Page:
Catherine Hambley, PhD, is CEO of Brain-Based Strategies Consulting, where she specializes in executive coaching, leadership and team development and organizational transformation. Catherine has an extensive background in healthcare, where she works with physicians, nurses and hospital executives to create cultures of learning, collaboration and engagement.
Studies show that positive reinforcement is far more powerful than negative directives. Here are seven positive ways to engage your staff.
Are you looking for easy-to-implement strategies to build medical-practice staff engagement and promote performance? The key to getting the most from your staff is to emphasize what they are doing well. So often, we tend to notice what people are doing wrong. Humans have what's known as a "negativity bias," because our brains are continually scanning the environment for potential threats. After all, the brain's number one job is to keep us safe and avoid danger. Therefore, we see the negative aspects of behaviors and situations much more easily than the positive ones. We actually need to train ourselves to attend more to the positive.
Ironically, negative events, especially those that are emotionally charged, have a much stronger and longer-lasting impact on us than do positive events. What do you think an employee will remember about you at the end of the day: Giving him a compliment? Or, getting upset because he made a mistake? When people get emotionally triggered, their ability to think well, to focus, to remember, and to see other people's perspectives significantly declines. So even when you think you are providing "constructive criticism," more often than not, it is far from constructive. This is not to suggest that we should never give people corrective feedback. But you need to be aware of how your messages will be received.
Neuroscience has taught us that it takes at least five positives to begin to "neutralize" one negative. Therefore, you need to have far more positive interactions with your staff than negative ones. As a leader in your practice, spend more time catching staff being good than catching them being bad or wrong. Furthermore, when the brain receives positive feedback for an action it is rewarding, and it serves as a signal to do more of that behavior. It is rewarding because the brain actually gets a little hit of dopamine - and research has found that dopamine serves to drive motivation. Who doesn't want motivated employees? Therefore, not only is it important to provide positive feedback (acknowledgement and appreciation), it is also important to be very specific about the behaviors you are addressing.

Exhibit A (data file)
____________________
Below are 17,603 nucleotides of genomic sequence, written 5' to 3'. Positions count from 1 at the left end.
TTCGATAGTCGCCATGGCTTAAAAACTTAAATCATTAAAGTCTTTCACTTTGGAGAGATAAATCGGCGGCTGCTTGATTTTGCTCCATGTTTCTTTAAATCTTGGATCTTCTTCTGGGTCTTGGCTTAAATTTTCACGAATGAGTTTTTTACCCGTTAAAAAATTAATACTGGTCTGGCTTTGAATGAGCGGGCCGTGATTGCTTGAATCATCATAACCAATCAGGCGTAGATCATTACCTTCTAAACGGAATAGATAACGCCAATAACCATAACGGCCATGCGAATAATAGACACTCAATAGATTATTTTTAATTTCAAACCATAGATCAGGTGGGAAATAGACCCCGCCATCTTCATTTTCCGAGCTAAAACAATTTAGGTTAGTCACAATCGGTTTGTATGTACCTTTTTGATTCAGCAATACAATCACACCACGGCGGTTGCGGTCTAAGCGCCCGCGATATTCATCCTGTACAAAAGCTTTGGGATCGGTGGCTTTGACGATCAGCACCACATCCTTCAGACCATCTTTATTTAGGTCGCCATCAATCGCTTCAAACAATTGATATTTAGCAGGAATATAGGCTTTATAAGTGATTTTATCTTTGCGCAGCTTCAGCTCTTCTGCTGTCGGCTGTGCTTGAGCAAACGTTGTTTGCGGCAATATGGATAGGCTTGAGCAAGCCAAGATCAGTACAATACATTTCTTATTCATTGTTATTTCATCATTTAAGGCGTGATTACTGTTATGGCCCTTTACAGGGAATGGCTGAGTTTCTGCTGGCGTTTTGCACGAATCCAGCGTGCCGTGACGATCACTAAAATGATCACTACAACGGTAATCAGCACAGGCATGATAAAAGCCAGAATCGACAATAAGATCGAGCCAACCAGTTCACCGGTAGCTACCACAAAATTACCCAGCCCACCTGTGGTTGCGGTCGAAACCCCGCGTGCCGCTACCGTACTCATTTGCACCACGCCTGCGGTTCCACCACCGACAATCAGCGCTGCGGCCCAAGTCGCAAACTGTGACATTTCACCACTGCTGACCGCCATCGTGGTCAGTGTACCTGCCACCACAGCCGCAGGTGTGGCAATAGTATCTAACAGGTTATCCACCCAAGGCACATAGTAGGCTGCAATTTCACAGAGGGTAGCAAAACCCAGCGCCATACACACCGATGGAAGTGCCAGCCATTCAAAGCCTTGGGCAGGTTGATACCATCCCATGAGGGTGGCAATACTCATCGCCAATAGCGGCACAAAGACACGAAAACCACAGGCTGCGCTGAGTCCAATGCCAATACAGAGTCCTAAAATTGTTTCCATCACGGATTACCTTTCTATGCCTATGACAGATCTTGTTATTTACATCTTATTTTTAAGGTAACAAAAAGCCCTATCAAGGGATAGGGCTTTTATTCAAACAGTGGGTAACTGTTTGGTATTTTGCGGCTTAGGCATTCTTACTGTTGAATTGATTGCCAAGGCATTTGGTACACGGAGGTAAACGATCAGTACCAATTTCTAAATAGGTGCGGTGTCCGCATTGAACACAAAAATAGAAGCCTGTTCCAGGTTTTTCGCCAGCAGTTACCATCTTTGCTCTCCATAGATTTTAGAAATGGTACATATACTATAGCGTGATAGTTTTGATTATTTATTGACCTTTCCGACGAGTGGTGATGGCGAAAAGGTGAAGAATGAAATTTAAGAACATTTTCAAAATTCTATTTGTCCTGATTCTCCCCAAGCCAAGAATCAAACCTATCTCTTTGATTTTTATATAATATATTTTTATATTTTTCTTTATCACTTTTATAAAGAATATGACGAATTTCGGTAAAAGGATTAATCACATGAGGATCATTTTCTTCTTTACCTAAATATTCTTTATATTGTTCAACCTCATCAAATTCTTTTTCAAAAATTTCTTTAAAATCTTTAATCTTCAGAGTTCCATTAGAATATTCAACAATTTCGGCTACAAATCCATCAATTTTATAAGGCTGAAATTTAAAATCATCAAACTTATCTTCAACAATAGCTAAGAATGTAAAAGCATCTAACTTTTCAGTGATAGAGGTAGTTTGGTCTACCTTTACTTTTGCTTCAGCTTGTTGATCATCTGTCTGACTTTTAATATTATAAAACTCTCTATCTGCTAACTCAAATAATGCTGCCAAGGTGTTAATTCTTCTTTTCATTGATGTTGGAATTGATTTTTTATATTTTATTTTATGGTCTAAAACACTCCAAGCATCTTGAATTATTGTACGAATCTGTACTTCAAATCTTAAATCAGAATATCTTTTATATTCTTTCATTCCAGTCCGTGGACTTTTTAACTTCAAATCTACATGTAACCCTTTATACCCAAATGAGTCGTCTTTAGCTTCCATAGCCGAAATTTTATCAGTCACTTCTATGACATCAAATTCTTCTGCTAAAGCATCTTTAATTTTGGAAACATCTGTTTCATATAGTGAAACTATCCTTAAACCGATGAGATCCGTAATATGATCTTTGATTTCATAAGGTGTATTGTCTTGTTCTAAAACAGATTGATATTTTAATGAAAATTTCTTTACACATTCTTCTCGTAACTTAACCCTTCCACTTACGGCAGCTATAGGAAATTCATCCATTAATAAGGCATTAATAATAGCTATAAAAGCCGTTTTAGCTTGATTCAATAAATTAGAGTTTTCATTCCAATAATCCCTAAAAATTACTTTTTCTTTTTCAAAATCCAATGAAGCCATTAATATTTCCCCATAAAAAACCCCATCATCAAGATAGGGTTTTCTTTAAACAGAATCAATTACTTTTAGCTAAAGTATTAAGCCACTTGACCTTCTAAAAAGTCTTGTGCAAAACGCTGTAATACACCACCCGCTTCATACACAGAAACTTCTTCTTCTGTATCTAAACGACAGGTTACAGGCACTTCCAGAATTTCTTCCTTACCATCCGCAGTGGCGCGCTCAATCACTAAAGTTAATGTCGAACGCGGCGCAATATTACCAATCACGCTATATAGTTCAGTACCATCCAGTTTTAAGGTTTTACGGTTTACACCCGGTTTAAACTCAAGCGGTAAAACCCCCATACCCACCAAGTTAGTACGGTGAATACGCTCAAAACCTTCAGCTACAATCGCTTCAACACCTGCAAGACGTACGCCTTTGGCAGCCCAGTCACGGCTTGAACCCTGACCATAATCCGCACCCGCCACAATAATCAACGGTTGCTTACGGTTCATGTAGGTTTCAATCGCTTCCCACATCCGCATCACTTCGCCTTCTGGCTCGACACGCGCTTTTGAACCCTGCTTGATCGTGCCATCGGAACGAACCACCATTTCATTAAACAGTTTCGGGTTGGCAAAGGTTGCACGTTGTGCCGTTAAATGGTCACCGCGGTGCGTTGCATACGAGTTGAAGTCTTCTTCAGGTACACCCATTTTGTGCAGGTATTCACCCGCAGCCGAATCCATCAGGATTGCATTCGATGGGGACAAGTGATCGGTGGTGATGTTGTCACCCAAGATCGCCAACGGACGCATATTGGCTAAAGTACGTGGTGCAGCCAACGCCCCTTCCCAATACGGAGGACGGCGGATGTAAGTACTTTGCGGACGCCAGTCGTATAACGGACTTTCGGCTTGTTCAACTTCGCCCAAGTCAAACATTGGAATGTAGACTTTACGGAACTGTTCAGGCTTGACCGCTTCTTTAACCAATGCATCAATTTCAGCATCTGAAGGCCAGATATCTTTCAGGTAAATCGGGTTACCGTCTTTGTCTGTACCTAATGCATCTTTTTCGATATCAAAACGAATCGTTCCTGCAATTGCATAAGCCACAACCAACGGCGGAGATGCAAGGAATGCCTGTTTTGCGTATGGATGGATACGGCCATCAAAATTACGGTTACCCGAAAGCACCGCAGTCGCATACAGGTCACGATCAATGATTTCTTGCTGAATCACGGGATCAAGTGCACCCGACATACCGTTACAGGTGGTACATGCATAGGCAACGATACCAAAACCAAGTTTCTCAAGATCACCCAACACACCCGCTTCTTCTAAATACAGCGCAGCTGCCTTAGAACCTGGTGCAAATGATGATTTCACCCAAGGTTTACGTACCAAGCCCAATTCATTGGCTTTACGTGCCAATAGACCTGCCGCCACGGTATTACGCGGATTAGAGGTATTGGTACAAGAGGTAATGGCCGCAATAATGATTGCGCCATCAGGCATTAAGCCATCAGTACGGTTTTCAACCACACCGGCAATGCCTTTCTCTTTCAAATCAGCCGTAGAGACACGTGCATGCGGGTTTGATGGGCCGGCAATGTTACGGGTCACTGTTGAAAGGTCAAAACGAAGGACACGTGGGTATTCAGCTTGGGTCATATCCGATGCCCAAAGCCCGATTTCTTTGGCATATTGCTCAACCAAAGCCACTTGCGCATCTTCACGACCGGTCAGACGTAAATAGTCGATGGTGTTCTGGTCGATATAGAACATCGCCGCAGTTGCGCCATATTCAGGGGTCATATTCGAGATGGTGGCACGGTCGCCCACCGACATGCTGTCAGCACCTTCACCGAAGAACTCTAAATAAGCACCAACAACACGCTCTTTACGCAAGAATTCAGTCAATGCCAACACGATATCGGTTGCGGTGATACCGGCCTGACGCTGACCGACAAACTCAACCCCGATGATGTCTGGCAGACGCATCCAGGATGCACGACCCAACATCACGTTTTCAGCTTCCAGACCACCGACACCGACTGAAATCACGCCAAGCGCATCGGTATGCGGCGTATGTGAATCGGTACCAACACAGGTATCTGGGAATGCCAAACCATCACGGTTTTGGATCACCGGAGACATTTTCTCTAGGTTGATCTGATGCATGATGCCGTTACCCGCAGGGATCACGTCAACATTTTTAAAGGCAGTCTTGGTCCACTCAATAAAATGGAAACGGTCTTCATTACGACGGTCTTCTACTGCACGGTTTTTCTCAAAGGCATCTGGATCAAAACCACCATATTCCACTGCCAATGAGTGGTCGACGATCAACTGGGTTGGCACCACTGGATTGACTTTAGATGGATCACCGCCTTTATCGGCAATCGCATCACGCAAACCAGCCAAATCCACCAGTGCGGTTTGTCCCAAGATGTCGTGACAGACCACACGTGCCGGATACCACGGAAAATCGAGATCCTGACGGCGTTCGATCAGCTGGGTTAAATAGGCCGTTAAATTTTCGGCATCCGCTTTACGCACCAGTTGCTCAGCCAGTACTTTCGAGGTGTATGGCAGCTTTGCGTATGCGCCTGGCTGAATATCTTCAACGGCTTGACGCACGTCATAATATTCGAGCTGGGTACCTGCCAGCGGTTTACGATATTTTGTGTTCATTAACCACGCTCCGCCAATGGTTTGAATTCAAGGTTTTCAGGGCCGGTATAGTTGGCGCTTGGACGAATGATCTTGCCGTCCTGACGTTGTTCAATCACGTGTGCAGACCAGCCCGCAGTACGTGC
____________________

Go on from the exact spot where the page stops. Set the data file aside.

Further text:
Telling an employee "good job" is nice, but it is not very specific and can be quickly dismissed, forgotten, or negated by the person. The more specific you can be, the more the positive acknowledgement will "stick" and be remembered. Here is an easy-to-implement guide to providing effective affirming feedback:
1. Look for positive outcomes. Be on the lookout for actions and behaviors employees engage in that had a positive impact on you, your patients, other staff members, and/or the practice.
2. Communicate appreciation. Be intentional about taking the time to communicate that you noticed. Make sure your feedback is genuine (people see right through false flattery or platitudes).
3. Give on the spot kudos. Provide timely feedback - the closer to the event, the more meaning it has.
4. Be specific, give details. Identify what your staff member did that resulted in a positive impact. Describe the behavior that you want to see more of (remember, the brain will hear the message as a signal to do more of that behavior).
Here's an example of specific, positive feedback:
I really appreciated that you called our afternoon patients to let them know I was running late in surgery. It made my interactions with those patients much more pleasant and several of them told me they appreciated getting the call.
5. Be generous with positive observations. Give at least five positives for every corrective or negative communication.
6. Express appreciation. Let the employee know how her actions had a positive impact.
7. Set up incremental goals. You can also set employees up for success (and bursts of dopamine) by helping them set incremental goals. Sometimes, it can be overwhelming to be given a large task (for example, reorganizing supplies in patient rooms). But if you break it down into manageable tasks with specific outcomes (take an inventory of the supplies, determine which supplies are used the most, find appropriate containers to store supplies, label all supply sources, etc.), you create more opportunities for employee success, and thus, more opportunities for positive acknowledgement.
Follow these easy steps and you will discover that your staff is more motivated, engaged, and happy.